SACRAMENTO, Calif. (KTXL) — Poll after poll shows that Californians see homelessness and affordable housing as top priorities, which is why Governor Gavin Newsom’s laser focus on homelessness has plenty of fans.
“I think that the fact that this state is going to try and take the problem head-on and deal with the real causes behind it is exactly what we’ve been waiting for,” Sacramento Homeless Organizing Committee President John Kraintz said.
Kraintz has spent his share of time on the streets and along the American River. He likes the governor’s plan of using state property, including Caltrans land, for shelters.
What goes unanswered is who will pay for building the shelters and managing them — and neighbors have always had the last say.
Sacramento Mayor Darrell Steinberg is on the governor’s homeless task force. He says that resistance to shelters and affordable housing in communities will have consequences, like the restriction of certain state funds.
“Strong accountability measures for all levels of government to actually meet benchmarks to bring people indoors,” Steinberg said.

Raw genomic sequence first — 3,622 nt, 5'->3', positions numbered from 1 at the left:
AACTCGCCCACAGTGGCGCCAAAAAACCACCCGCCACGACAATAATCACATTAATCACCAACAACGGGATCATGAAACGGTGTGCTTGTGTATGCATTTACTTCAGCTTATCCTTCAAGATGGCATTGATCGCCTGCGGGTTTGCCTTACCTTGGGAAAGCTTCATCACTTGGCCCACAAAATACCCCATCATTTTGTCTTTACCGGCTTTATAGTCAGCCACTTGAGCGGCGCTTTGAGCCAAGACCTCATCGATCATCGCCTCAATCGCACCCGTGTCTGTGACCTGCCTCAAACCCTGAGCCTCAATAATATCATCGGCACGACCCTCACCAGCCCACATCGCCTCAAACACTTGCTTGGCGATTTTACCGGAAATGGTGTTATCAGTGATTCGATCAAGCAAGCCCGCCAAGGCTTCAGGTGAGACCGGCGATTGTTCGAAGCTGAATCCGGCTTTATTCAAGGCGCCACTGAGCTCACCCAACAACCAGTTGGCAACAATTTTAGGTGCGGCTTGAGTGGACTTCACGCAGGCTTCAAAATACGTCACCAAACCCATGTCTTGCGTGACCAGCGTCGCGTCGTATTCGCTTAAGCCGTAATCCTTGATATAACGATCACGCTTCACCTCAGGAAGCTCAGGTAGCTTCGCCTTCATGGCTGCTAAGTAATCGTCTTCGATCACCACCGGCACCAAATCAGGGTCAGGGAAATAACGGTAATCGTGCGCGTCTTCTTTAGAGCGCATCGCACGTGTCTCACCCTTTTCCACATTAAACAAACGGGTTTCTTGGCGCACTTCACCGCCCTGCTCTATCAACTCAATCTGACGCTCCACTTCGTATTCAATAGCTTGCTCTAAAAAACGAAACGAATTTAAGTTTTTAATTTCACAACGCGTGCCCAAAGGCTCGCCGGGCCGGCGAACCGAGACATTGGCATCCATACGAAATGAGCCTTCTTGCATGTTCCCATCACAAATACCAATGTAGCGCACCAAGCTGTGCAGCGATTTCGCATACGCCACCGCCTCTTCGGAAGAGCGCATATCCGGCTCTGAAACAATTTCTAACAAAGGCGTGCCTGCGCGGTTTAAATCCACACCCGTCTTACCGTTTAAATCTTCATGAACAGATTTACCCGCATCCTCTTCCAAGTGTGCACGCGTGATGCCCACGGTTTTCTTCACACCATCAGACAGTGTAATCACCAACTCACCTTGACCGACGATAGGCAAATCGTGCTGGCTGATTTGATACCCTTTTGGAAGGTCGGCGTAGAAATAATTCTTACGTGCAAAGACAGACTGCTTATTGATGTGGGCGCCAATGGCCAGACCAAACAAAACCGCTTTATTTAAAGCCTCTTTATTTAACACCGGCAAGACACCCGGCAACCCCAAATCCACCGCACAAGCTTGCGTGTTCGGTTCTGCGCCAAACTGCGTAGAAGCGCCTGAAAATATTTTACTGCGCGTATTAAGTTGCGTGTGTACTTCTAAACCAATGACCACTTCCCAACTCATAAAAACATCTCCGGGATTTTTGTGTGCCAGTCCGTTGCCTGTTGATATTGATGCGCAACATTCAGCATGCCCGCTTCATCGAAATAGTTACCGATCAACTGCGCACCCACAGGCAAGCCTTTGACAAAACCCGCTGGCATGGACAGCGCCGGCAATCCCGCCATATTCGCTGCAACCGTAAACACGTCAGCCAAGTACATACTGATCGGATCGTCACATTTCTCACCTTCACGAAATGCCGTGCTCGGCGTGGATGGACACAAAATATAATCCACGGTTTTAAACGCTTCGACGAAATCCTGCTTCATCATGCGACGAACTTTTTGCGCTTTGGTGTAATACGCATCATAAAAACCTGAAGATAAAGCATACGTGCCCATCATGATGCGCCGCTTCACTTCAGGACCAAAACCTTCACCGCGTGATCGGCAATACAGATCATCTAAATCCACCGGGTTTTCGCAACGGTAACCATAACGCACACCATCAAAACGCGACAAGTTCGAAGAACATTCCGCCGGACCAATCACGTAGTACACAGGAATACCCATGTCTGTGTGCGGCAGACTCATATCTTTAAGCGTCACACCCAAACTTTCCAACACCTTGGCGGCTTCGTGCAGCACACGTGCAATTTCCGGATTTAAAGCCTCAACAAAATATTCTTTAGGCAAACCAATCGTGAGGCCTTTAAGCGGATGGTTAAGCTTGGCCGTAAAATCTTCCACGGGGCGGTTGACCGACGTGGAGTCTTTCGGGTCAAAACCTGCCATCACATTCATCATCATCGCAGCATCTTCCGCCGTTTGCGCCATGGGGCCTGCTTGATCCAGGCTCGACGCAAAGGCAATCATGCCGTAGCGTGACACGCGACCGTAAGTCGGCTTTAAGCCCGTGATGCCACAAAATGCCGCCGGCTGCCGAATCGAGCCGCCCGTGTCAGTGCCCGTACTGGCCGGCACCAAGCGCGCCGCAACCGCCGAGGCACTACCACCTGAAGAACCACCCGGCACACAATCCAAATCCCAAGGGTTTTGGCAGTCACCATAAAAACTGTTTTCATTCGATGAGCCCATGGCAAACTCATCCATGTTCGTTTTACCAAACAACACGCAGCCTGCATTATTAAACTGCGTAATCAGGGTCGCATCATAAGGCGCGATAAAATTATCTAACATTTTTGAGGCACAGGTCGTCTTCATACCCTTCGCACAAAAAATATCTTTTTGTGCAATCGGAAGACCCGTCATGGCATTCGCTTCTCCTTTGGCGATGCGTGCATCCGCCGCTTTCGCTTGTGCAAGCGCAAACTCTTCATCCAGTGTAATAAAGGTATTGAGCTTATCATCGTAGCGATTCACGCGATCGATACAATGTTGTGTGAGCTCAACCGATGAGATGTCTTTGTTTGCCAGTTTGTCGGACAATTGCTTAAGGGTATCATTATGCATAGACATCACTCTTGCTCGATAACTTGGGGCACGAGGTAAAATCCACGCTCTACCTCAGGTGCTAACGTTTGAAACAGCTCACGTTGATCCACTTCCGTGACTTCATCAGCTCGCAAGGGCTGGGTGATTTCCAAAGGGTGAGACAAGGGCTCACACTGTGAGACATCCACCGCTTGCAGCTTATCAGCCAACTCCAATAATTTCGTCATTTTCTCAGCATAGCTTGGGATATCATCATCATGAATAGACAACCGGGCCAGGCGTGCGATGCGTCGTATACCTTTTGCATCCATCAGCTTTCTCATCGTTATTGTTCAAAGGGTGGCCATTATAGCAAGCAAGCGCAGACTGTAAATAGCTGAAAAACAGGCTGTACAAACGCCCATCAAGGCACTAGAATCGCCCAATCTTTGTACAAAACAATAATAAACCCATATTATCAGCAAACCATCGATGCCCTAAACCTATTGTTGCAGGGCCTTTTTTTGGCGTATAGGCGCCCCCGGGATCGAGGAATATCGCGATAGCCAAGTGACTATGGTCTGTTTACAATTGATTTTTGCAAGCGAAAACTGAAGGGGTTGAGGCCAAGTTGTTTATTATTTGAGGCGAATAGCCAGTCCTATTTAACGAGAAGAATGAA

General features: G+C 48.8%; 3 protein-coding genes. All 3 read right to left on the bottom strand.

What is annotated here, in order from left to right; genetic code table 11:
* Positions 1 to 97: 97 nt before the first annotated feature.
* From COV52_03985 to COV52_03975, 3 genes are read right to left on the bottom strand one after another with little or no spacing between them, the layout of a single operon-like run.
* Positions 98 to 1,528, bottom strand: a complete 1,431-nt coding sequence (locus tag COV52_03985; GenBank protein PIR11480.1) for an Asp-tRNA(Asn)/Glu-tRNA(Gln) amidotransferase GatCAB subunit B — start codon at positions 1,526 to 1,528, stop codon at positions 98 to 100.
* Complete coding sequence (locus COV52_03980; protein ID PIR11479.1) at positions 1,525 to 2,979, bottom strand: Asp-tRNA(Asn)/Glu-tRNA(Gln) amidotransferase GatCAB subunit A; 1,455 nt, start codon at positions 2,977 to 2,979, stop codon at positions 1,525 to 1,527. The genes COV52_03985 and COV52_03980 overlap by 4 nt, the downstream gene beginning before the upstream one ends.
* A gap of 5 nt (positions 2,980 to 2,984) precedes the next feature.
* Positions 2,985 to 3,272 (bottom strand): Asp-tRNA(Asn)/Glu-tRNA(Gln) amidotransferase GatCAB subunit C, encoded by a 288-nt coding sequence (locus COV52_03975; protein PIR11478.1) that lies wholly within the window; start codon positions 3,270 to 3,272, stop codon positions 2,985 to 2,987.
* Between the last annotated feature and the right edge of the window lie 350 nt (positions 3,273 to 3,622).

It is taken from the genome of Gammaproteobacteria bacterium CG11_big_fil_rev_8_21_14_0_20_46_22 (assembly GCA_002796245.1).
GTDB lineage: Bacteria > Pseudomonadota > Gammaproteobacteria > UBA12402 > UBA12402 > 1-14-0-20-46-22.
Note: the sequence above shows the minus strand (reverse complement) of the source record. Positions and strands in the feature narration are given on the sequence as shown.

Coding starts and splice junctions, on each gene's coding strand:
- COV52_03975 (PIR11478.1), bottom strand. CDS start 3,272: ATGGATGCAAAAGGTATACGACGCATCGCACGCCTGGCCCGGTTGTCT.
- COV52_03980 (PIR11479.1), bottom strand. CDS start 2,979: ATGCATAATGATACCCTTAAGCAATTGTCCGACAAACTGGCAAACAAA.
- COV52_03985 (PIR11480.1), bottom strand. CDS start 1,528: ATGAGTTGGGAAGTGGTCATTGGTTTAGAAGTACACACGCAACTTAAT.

And you can’t talk about homelessness without talking about affordable housing, something California has very little of. But identifying the issue is different than doing something about it.
A few weeks ago, the Democrat-dominated State Senate failed to pass a zoning bill meant to get more housing built. Newsom couldn’t even marshal support from his own party.
There were concerns over local control and whether low-income housing would be replaced by high rent apartments.
“People have to be willing to be patient,” Housing California Executive Director Lisa Hershey said.
Housing California has been in the thick of creating more housing for those who can be close to homelessness. It says over the last three years, housing bonds, rent restrictions and other incentives have turned the tide.
But don’t expect the governor’s goals to be reached just because he declares them in a speech, Hershey says.
“There are a lot of great actors, local governments, state governments who are trying to do the right thing,” Hershey said. “And then there are other communities that aren’t there yet.”